May 29, 2023
In the world of property taxation, an old adage might be more pertinent than you think: "The pig gets fat, but the hog gets slaughtered." This saying encapsulates a lesson that some property owners learn the hard way when dealing with real estate valuation and tax reassessment.
Lesson 1: Beware of Greed
Our first lesson can be summed up by the story of the Villa entities. Faced with a reassessment of their property values, they decided not to accept the revised figures but to appeal, presumably on the advice of their legal counsel. However, this move backfired spectacularly when their appeal failed, leaving them burdened with both the reassessed taxes and hefty attorneys' fees.
This case serves as a cautionary tale for other property owners contemplating an appeal against property valuation. While it's important to ensure you're not being overcharged, it's equally crucial not to let greed guide your decisions. Appeals can be costly and, as the Villa entities learned, there's always a risk that things may not go your way.
Lesson 2: The Double-Edged Sword of Appeals
It's worth noting that filing an appeal can sometimes do more harm than good. This is because appealing the initial valuation of a property essentially opens Pandora's box. The Board then has the authority to determine the correct value of the property, and it could be higher or lower than the original assessment.
Lesson 3: Understand the Process and Your Rights
The statutory scheme gives the appeals board the authority to determine the full value of the property, provided the assessor gives notice of intent to present evidence of a higher valuation. This process involves consideration of evidence submitted by both the assessor and the property owner. Understanding your rights and obligations in this process can help you navigate the appeal process more effectively.
Lesson 4: Laches and the Importance of Timeliness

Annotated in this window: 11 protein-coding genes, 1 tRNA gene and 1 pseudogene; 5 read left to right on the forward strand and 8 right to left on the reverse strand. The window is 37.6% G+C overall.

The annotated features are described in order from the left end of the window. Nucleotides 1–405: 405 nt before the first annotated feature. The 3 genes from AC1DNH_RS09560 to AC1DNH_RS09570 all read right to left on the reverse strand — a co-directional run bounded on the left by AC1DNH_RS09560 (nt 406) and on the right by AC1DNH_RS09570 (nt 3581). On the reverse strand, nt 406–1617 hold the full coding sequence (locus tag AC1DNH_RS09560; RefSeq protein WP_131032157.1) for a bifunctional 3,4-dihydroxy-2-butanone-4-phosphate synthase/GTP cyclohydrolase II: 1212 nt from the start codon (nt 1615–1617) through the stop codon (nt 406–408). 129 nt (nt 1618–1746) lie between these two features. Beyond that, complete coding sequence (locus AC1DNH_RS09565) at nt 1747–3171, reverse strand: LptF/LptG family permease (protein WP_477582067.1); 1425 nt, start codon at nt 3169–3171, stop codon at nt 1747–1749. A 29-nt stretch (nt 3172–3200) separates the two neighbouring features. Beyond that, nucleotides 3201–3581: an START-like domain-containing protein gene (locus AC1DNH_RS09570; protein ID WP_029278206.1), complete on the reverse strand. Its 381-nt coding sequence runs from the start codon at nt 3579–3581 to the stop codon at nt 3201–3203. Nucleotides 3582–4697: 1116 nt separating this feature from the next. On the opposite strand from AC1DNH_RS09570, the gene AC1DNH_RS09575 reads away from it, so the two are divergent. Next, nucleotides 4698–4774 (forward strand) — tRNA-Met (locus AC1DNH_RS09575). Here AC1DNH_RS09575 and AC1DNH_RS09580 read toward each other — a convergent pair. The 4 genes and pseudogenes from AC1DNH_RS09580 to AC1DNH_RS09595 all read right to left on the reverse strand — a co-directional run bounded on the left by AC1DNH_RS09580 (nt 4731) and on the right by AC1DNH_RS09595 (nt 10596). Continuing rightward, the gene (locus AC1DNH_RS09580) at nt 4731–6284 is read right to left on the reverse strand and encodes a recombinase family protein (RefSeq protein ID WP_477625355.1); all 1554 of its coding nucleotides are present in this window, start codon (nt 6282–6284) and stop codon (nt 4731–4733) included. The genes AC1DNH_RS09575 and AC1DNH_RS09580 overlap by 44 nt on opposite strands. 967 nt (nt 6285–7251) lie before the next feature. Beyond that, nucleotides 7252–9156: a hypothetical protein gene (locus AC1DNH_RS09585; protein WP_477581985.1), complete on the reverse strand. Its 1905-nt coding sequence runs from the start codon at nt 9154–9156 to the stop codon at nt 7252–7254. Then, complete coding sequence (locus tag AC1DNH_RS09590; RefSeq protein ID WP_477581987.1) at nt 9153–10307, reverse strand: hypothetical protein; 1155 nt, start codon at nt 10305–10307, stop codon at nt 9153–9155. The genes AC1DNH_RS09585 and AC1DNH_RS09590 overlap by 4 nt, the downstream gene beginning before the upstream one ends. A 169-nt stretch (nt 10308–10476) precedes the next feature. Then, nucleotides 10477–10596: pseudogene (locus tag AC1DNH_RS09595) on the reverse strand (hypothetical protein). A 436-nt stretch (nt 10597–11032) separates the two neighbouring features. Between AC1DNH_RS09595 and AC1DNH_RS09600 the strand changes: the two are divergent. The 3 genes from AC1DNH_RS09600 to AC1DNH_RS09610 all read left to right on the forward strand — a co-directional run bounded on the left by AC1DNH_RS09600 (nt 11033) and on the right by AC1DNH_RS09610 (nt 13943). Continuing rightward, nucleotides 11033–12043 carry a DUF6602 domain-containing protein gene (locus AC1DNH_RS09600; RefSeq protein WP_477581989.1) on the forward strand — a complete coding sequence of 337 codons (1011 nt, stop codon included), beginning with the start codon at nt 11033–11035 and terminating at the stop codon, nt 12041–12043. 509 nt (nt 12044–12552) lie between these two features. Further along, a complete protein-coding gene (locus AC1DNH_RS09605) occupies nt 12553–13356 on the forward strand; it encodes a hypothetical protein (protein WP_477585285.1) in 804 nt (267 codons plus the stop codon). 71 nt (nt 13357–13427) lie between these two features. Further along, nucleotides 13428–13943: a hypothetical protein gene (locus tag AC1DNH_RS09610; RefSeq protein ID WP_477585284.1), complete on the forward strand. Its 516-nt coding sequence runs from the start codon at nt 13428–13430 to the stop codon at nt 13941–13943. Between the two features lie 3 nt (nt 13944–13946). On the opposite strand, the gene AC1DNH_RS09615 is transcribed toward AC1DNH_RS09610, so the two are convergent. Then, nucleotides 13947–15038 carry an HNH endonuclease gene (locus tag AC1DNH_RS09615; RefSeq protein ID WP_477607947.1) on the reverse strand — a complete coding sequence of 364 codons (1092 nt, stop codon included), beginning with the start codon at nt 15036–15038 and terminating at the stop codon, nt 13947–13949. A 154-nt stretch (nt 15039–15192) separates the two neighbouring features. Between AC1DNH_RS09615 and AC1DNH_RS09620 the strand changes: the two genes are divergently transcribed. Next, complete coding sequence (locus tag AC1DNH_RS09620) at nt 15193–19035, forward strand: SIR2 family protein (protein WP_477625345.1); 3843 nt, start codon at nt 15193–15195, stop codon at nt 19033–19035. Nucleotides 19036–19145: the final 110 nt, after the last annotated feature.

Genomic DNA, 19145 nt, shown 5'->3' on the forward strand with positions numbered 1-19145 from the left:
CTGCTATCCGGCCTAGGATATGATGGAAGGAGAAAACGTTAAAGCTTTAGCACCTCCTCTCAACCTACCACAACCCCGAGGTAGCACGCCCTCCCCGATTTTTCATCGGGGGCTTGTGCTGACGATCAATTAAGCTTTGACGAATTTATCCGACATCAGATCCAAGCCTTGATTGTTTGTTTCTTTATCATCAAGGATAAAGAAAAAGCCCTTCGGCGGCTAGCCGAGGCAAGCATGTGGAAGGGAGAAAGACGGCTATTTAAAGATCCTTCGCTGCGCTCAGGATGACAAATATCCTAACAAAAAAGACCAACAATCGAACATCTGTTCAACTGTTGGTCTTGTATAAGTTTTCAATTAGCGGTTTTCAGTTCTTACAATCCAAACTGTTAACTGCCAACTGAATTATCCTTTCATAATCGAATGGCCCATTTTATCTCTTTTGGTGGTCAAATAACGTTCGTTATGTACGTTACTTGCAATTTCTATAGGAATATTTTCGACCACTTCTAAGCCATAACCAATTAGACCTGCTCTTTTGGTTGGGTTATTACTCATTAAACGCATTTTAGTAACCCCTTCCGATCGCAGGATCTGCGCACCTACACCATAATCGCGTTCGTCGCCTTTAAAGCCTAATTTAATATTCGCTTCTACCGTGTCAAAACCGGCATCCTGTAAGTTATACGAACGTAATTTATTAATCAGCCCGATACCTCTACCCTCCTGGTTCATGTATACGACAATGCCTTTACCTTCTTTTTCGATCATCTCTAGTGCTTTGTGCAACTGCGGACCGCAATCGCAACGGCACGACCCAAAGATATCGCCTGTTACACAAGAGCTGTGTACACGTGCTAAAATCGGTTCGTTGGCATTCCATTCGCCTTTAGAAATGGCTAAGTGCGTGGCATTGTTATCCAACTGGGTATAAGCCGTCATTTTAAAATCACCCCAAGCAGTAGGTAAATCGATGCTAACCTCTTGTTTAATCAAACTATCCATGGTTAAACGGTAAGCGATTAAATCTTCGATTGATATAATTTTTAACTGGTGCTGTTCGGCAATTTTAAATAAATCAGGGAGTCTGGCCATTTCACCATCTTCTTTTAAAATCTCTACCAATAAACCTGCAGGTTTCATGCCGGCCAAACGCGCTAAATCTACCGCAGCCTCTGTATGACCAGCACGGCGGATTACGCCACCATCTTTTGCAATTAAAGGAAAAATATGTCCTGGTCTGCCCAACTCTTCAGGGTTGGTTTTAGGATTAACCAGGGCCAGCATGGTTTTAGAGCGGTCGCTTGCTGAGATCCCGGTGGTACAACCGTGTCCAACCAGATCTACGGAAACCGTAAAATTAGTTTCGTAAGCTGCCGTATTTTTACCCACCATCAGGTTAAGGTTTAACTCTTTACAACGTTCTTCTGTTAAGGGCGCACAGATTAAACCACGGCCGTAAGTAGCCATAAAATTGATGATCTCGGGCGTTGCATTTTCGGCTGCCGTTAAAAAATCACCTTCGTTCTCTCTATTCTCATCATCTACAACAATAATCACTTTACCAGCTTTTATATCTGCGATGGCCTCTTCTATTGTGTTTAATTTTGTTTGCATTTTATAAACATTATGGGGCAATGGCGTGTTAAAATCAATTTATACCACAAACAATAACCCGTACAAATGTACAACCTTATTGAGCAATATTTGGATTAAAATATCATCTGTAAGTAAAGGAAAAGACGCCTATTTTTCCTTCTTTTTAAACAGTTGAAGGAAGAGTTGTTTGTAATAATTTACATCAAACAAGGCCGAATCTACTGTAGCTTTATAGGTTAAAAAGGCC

The legal principle of laches teaches us the importance of promptness when it comes to asserting our rights. Laches is a defense in equity law based on the idea that if you neglect your rights for an unreasonable time, you may be barred from seeking relief. It requires unreasonable delay plus either acquiescence (i.e., agreement without protest) in the act about which the plaintiff complains, or evidence that the delay has prejudiced the defendant.
The lesson here is clear: if you believe you have a valid complaint or appeal, act on it in a timely manner. Not doing so can lead to a loss of potential relief and can cause unnecessary complications for both you and the other party involved.
In conclusion, navigating property taxes and valuations can be a tricky endeavor. Keeping these lessons in mind, and seeking competent legal advice, can go a long way in protecting your interests. Remember, sometimes the biggest lessons in law come from understanding human nature and our inherent tendencies, such as the risks of greed and the value of timeliness. The "hog" who is too greedy or too slow might just end up getting "slaughtered."
This blog post is intended for informational purposes only and does not constitute legal advice. Each legal case is unique, and you should consult with a knowledgeable law firm for advice tailored to your specific circumstances and for further assistance with your real estate needs.